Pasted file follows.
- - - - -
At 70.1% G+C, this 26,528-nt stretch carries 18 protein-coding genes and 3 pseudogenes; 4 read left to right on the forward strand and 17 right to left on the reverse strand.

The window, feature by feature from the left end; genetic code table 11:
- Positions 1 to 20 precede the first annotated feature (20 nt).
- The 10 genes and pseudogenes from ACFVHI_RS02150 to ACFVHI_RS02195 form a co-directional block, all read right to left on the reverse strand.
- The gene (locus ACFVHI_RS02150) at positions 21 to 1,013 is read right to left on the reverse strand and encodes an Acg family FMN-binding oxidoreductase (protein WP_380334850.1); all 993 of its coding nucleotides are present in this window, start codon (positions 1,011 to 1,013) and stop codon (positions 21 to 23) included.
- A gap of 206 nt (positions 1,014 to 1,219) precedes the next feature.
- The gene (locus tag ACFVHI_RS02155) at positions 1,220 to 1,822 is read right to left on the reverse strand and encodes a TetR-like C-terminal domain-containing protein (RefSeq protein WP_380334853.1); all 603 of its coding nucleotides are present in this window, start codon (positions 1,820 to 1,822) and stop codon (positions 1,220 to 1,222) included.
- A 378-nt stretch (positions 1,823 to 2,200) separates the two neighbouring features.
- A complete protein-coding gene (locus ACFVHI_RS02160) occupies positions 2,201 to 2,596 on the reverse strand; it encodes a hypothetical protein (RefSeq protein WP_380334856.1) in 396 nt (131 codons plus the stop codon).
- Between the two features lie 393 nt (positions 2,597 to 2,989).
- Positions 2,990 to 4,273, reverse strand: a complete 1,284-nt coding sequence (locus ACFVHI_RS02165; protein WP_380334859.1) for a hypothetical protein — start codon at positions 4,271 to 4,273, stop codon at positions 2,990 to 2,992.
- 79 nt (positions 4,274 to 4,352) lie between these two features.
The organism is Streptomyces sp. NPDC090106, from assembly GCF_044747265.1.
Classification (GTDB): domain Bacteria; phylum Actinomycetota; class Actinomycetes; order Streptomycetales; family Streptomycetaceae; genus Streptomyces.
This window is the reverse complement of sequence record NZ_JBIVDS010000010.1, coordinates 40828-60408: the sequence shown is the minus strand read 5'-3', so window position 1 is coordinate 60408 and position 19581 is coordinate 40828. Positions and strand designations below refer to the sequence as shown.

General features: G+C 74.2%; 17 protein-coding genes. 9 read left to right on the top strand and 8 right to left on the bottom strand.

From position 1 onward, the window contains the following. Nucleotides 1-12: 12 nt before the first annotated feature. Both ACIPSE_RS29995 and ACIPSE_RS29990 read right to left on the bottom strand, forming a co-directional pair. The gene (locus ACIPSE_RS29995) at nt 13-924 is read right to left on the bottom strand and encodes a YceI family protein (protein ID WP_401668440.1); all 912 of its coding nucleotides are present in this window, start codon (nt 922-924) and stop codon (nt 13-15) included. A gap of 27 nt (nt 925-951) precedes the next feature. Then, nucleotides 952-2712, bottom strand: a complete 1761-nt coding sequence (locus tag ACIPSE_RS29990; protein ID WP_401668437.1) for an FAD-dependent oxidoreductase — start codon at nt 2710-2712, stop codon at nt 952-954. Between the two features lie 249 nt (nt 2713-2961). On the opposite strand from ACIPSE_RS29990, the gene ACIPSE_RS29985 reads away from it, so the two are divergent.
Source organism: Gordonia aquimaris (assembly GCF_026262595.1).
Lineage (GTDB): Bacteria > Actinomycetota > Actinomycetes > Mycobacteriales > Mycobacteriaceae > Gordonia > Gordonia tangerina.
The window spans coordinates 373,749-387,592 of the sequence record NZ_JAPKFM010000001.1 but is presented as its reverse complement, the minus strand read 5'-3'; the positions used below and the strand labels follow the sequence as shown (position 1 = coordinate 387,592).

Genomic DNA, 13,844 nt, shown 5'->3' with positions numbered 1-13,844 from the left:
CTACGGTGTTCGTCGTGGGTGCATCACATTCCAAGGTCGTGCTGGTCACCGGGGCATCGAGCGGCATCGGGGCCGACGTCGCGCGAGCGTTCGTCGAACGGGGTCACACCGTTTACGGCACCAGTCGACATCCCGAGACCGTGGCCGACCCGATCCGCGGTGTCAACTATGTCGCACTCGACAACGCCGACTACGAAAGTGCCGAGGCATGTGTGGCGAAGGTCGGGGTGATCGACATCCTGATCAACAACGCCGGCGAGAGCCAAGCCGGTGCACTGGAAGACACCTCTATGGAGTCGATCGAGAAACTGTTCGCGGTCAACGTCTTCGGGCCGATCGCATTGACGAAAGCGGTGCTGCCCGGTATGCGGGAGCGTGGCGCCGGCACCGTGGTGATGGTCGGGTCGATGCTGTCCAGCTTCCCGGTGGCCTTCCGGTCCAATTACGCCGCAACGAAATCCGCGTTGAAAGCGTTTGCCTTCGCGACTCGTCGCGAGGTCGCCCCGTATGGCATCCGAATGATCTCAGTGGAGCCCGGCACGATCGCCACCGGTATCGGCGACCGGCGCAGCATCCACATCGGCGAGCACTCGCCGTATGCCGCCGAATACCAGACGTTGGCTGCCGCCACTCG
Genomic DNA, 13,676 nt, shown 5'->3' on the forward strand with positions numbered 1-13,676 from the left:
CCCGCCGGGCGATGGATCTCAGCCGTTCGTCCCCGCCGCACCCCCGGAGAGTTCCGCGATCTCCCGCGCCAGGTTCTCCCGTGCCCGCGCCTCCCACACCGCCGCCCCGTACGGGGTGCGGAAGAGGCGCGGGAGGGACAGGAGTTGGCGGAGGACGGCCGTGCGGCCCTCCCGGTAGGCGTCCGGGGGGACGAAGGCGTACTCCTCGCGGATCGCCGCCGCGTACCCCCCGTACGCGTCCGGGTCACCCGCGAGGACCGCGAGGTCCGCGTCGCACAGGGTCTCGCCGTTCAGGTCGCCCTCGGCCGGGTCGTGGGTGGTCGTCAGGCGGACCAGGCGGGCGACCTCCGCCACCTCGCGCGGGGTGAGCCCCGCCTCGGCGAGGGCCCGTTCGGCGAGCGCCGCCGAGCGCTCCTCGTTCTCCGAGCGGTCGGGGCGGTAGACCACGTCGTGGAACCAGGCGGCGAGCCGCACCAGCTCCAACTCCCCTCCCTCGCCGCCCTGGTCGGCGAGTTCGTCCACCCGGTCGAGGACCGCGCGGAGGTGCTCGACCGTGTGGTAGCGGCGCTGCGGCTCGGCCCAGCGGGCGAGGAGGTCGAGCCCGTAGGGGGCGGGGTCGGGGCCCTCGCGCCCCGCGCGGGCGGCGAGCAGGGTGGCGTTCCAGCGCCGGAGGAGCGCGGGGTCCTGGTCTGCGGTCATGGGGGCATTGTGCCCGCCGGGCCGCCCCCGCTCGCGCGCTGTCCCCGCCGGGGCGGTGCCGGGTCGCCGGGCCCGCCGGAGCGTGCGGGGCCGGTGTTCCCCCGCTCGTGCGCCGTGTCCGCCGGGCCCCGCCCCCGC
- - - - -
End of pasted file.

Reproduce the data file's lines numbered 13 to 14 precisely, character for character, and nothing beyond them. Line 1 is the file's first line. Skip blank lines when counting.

The organism is Streptomyces sp. NPDC090106, from assembly GCF_044747265.1.
Classification (GTDB): domain Bacteria; phylum Actinomycetota; class Actinomycetes; order Streptomycetales; family Streptomycetaceae; genus Streptomyces.